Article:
High Blinds And 6 or 7 Players In SNGs – When The late Game Becomes Multi-Way

In These ‘Reg Infested’ Times, You Will Often See Sit N Goes Where The Blinds Are Up to 200+ With 7+ Players Remaining – This Article Looks At How To Adjust

Most SNG Strategy focuses on 4 or 5 handed bubbles with shallow stacks and the ‘push / fold’ game based on ranges and prize pool equity. After a session which seemed to feature a lot of cautious players the other day, I got to thinking how the higher ‘blinds with multiple players’ scenario is becoming increasingly common.

When you get to the 150 or 200+ BB levels and still have 7 opponents you will need to adjust in several different ways. Prize Pool Equity Math (ICM) does play a role here, though as you will see below the effect on your play is not as big as at a 4-player bubble. Restealing and inducing steals replaces post-flop play and you will also need to be extra cautious not to get committed to a pot when you would prefer not to!

I’ll talk about the math and ranges in general, you will need an ICM calculator to follow up on the more detailed numbers… I recommend the market leader SNG Wiz, which has a 30 day free trial. The examples below will provide a framework for thinking about how the different factors affect your strategy – plugging real numbers into Wiz will help you take this to the next level.

When 7 Players Remain With High Blinds – How Does Prize Pool Equity Factor In?

Each player’s average profit, based on their chip stack is the fundamental building block of the Independent Chip Model. This shows that your risk (in terms of average profit) at of losing an all-in at the bubble is greater than the benefit you might get from doubling up.

I will compare a simplified 4 handed bubble situation with an equivalent 7 handed one, to demonstrate that prize pool equity still has an effect when multi-way, albeit a smaller one. If you are unsure of how this math works then I recommend reading my Introduction To ICM article first.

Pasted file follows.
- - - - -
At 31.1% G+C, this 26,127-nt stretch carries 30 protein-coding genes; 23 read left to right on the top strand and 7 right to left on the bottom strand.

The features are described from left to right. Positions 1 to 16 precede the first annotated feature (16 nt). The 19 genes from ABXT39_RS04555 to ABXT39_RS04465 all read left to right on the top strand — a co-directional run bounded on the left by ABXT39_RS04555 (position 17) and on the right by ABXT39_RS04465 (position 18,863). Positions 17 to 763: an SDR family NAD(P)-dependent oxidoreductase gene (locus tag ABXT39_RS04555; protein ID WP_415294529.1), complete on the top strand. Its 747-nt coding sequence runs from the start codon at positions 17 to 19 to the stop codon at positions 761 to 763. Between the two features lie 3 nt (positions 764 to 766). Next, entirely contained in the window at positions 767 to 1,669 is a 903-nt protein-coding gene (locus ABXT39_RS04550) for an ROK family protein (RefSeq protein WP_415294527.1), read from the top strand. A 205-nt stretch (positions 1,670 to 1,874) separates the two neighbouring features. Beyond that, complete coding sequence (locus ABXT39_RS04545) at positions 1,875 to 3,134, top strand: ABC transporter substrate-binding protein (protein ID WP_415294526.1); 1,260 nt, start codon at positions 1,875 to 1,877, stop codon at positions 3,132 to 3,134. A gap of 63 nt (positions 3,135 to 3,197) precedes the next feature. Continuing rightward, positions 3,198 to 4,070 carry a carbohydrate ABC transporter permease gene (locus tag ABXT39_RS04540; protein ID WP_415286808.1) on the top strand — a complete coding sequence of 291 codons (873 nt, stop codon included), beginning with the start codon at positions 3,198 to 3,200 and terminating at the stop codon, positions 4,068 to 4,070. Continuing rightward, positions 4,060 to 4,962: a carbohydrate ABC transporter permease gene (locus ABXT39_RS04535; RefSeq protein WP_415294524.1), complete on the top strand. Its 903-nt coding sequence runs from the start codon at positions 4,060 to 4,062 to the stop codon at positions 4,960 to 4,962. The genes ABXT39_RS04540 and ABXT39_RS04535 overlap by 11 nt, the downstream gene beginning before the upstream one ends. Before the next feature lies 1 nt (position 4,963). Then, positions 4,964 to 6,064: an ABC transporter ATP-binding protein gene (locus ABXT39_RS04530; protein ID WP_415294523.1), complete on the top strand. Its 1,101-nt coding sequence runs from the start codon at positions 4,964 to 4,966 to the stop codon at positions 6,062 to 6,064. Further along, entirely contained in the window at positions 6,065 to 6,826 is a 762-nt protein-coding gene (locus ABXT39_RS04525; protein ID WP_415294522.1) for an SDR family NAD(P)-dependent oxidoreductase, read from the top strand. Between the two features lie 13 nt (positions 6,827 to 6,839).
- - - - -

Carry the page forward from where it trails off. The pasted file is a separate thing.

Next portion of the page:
For these examples I am assuming a 10 handed game, $10 buy-ins and 1000 chips to start. This helps keep the numbers simple so that I can explain the underlying points.

2 Players Get All In At 4-Handed Bubble : This is our baseline

Before the hand each player has 2500 chips, with $25 in equity (average profits in the long run). If 2 players get all-in and one doubles up to 5000 chips then the equity works out like this.

A-5000 chips - $38.33c
B-2500 chips - $30.83c
C-2500 chips - $30.83c
D-0 chips - $0

So player A doubled his chips, but since the max he can win from this game is $50 (1st place) and there are 2 others who can also win, his average profits only increased by $13.88 (that is to say the risk of his $25 equity paid off with $13.88 more… almost 2-to-1 against).

Here is the same scenario with 7 players.

Before we start the hand each player has $14.28 in equity with equal stacks of 1428 chips. If 2 players get all in the equity changes like this:

A – 2856 chips - $25:28c
The remaining 5 players $14.94c

So the equity risked if you call an all-in is $14.28c, with the reward for doubling up an additional $11, this is not quite the same as the bubble scenario (the equivalent there would have been winning an additional $7) – though it does demonstrate that you still need to be sure that your hand is not just better than the range of the person going all-in, but good enough to justify you getting only 14-to-11 on your money.

Of course, having a big stack in this situation may give you further opportunities to accumulate chips, especially if there are short stacks in play as we approach the bubble proper.

Aware vs Unaware Opponents:

One final note on the ICM side of things. You know you need a better hand to call an all-in when there are 7 players left, though your range is not as tight as at the bubble itself. If your opponents also know this (as they will in higher buy-in games) then you need to adjust your shoving all-in range to beat their wider calling ranges. The danger comes when one or more opponents does not understand what is happening, they can call you very ‘light’, feeling that a ‘better hand’ is justification enough so far from the bubble… be careful to identify the inexperienced SNG players and adjust to their ‘crazy’ ranges accordingly, there is no use complaining about a ‘bad call’, it is up to you to put opponents on accurate ranges!

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7 Players With High Blinds In A Sit N Go – Steals And Resteals